Yale tablet. Bull's head (bucranium) between two seated figures drinking from two vessels through straws. YBC. 5447; dia. c. 2.5 cm. Possibly from Ur. Buchanan, studies Landsberger, 1965, p. 204; A seal impression was found on an inscribed tablet (called Yale tablet) dated to the tenth year of Gungunum, King of Larsa, in southern Babylonia--that is, 1923 B.C. according to the most commonly accepted ('middle') chronology of the period. The design in the impression closely matches that in a stamp seal found on the Failaka island in the Persian Gulf, west of the delta of the Shatt al Arab, which is formed by the confluence of the Tigris and Euphrates rivers.
|Failaka seal. The Yale tablet is dated to ca. the second half of the twentieth century B.C.... Trade3 on the Persian gulf was in existence well before that time-- about 2350 B.C.-- when Sargon, the first Akkadian king referred to ships from or destined for Melukhkha, Magan and Tilmun (Dilmun) at his wharves. in the Third Dynasty of Ur (around 2000), when trade apparently was centred at Magan. It is even better documented on other tablets from Ur (from about 1900 and from about 1800), belonging to various kings of Larsa. At this time the trade was centered at Tilmun... Cuneiform inscriptions naming Inzak, the god of Tilmun, were found on Failaka and, a long time ago, one on Bahrein... Failaka can be equated with Tilmun, or at least was an important part of it. (Briggs Buchanan, A dated seal impression connecting Babylonia and ancient India, Archaeology, Vol. 20, No.2, 1967, pp. 104-107).|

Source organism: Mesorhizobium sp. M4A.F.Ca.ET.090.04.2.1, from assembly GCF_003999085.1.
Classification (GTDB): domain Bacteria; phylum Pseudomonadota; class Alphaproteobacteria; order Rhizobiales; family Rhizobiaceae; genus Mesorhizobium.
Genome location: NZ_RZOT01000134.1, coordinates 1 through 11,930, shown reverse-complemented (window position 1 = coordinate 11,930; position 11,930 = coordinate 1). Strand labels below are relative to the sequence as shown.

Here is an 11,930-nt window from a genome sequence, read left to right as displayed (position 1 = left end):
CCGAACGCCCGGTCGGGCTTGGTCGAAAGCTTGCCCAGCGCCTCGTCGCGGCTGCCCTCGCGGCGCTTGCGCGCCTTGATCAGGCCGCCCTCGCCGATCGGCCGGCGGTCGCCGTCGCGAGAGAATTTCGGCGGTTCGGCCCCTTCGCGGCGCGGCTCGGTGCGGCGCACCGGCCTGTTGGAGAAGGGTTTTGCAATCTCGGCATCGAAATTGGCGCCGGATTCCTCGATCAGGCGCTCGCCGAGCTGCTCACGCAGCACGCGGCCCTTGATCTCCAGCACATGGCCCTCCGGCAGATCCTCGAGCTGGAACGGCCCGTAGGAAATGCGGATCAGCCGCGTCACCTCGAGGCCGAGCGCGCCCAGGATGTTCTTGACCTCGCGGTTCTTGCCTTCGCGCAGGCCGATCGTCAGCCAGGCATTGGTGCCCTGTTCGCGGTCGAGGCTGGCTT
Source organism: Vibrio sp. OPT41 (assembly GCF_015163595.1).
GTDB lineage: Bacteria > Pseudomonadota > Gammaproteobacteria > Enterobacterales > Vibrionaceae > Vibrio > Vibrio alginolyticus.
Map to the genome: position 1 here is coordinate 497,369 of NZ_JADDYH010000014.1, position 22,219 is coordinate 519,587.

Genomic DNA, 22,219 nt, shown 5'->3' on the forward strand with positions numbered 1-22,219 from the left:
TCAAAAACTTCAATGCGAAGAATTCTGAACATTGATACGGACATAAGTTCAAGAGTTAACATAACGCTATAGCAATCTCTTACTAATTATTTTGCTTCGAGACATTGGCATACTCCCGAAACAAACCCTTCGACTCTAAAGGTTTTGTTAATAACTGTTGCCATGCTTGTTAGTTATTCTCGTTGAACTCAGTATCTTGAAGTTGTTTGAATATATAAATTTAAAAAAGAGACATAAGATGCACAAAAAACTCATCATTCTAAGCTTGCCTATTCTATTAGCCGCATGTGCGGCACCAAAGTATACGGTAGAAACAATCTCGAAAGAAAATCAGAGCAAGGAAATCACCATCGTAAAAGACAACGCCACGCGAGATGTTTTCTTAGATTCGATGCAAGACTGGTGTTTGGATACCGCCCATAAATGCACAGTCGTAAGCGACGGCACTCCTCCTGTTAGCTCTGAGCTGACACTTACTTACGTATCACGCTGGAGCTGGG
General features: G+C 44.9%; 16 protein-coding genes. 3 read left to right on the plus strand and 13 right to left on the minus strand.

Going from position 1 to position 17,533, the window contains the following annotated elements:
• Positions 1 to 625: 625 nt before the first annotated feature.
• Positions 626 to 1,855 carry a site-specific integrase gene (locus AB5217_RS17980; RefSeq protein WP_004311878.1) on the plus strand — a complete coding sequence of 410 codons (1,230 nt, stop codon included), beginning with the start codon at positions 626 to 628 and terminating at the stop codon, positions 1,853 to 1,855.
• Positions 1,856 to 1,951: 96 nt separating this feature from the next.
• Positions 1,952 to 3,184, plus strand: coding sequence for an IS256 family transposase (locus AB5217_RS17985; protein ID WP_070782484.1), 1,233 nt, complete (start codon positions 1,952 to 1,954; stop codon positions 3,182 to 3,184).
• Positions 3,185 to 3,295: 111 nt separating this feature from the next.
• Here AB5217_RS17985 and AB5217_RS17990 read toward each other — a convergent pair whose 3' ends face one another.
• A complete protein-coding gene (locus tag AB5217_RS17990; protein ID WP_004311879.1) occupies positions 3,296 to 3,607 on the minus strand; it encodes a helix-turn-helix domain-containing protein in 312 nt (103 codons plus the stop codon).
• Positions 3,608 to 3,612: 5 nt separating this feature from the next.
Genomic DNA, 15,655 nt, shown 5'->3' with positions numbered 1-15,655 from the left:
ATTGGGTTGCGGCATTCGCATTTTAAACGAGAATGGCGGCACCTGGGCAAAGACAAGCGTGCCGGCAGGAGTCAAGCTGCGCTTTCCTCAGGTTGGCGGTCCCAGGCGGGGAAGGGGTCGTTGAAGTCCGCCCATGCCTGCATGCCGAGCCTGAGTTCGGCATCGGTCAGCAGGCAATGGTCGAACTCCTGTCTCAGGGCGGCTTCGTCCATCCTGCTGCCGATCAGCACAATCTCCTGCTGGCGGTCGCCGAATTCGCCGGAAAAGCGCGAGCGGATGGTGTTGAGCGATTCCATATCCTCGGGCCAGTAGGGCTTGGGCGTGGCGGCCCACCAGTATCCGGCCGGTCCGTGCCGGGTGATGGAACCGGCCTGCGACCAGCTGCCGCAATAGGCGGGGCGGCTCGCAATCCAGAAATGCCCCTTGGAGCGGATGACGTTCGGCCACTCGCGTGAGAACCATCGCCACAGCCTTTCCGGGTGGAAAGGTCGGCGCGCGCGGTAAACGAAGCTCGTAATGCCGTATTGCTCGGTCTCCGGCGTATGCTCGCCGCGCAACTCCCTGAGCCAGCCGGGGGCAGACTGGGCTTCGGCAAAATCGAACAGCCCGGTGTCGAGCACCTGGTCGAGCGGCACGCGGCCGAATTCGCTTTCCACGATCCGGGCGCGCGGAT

|Cylinder seal impression [elephant, rhinoceros and gharial (alligator) on the upper register]|
|Cylinder seal impression, Mesopotamia [Scene representing Gilgamesh and Ea-bani in conflict with bulls in a wooded and mountainous country; British Museum No. 89308]||Image parallels:
|Cylinder seal impression; scene representing mythological beings, bullls and lions in conflict (British Museum No. 89538).|
|Mcmohan cylinder seal
with six signs,found in 'Swat and Seistan', unrolled photographically and the unbroken
stamp-end of the seal; positive impression of the cylinder showing Harappan inscriptions
(Robert Knox, 1994, A new Indus Valley Cylinder Seal, pp. 375-378 in: South Asian
Archaeology 1993, Vol. I, Helsinki)
The triangle motif is similar to the motif shown on M-443B.
Possible connection with Sibri cylinder seals (which show (i) a zebu and a lion and image of a scorpion on the flat end (Shah and Parpola 1991: 413); and (ii) a zebu bull with a geometric pattern of triangles and a circle at the stamp end).
"The Seistan findspot of this seal is of great interest. Evidence exists for the movement of Indus commodities, and, therefore, Indus commercial activities in the direction of western Asia and, in return, from there to the Indus world.. Evidence for the Harappan penetration of Seistan and farther to southeastern Iran is scanty but includes at least one other Indus inscription from an impression of a sherd discovered at Tepe Yahya, period IV A (c. 2200 BC) (Lamberg- Karlovsky and Tosi 1973: pl. 137)" (Knox, p. 377).
See map of
Mesopotamia sites (http://www-oi.uchicago.edu/OI/INFO/MAP/SITE/ANE_Site_Maps.html)